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International Differences in Fire Resistance


On this occasion, our columnist makes a comparative analysis between the applicable standards when testing structures and construction materials.

by Jaime A. Moncada, PE*

A year ago, in this magazine, I introduced the concept of fire resistance, a topic that is relatively new in most Latin American countries.

Fire resistance refers to the ability of a material or structure to withstand exposure to the high temperatures of a fire, without losing its structural integrity or becoming a safety hazard to building occupants or firefighters trying to control the fire. Fire-resistant (RF) materials are also designed to slow the spread of flames. Fire resistance is usually measured in terms of time, in hours or minutes, although this does not necessarily denote how long a material could withstand an actual fire before it fails or loses its effectiveness.

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Construction methods and their fire resistance in high-rise buildings are very similar globally.

Building Codes

In those countries where a modern building code exists, these codes, in addition to requiring fire protection systems and means of evacuation, establish minimum RF requirements to help maintain structural integrity. Both the International Building Code (IBC) and the Building and Safety Code (NFPA 5000) define the types of construction of buildings, based on a certification of the fire resistance of structural elements. This RF refers to the time, in minutes or hours, that materials have withstood fire exposure in a test furnace, under a Normalized Time-Temperature Curve, which is not necessarily equivalent to what occurs in modern fires. This curve will be explained in more detail later.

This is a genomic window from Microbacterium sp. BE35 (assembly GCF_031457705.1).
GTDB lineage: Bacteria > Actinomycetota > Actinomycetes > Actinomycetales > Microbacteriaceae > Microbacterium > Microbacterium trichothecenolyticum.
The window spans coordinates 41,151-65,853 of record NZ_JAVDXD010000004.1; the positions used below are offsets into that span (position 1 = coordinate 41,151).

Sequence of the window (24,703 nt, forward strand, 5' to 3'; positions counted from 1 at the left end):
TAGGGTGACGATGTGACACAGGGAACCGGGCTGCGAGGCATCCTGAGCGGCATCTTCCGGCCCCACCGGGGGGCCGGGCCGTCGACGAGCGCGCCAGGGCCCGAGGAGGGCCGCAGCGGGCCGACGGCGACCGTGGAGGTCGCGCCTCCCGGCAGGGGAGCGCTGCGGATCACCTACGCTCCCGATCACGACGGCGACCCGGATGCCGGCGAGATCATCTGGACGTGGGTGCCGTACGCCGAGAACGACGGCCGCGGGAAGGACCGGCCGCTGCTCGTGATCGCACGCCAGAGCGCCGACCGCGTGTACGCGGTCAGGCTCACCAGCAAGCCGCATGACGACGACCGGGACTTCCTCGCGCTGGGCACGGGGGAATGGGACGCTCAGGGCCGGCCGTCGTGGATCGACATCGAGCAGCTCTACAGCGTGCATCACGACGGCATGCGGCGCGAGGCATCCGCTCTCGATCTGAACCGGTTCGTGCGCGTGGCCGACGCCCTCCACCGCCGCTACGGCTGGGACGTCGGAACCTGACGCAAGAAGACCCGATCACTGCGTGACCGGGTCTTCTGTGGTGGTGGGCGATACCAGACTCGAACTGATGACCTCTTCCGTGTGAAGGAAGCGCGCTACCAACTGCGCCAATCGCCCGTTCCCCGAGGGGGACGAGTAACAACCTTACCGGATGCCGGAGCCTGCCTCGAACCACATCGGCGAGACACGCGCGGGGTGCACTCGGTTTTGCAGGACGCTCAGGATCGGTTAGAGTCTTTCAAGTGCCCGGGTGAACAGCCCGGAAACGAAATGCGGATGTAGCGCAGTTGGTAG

The fire resistance of the construction elements is evaluated under three main criteria or parameters:

1. Maintain structural integrity, stability, or ability to withstand a load despite fire exposure. In other words, avoid collapse during the fire.

2. Provide a physical barrier to restrict the spread of the fire and prevent the passage of flames.

3. Provide thermal insulation in such a way that thermal transmission is limited so that ignition of the unexposed surface, or of any material located in the vicinity of that surface, does not occur.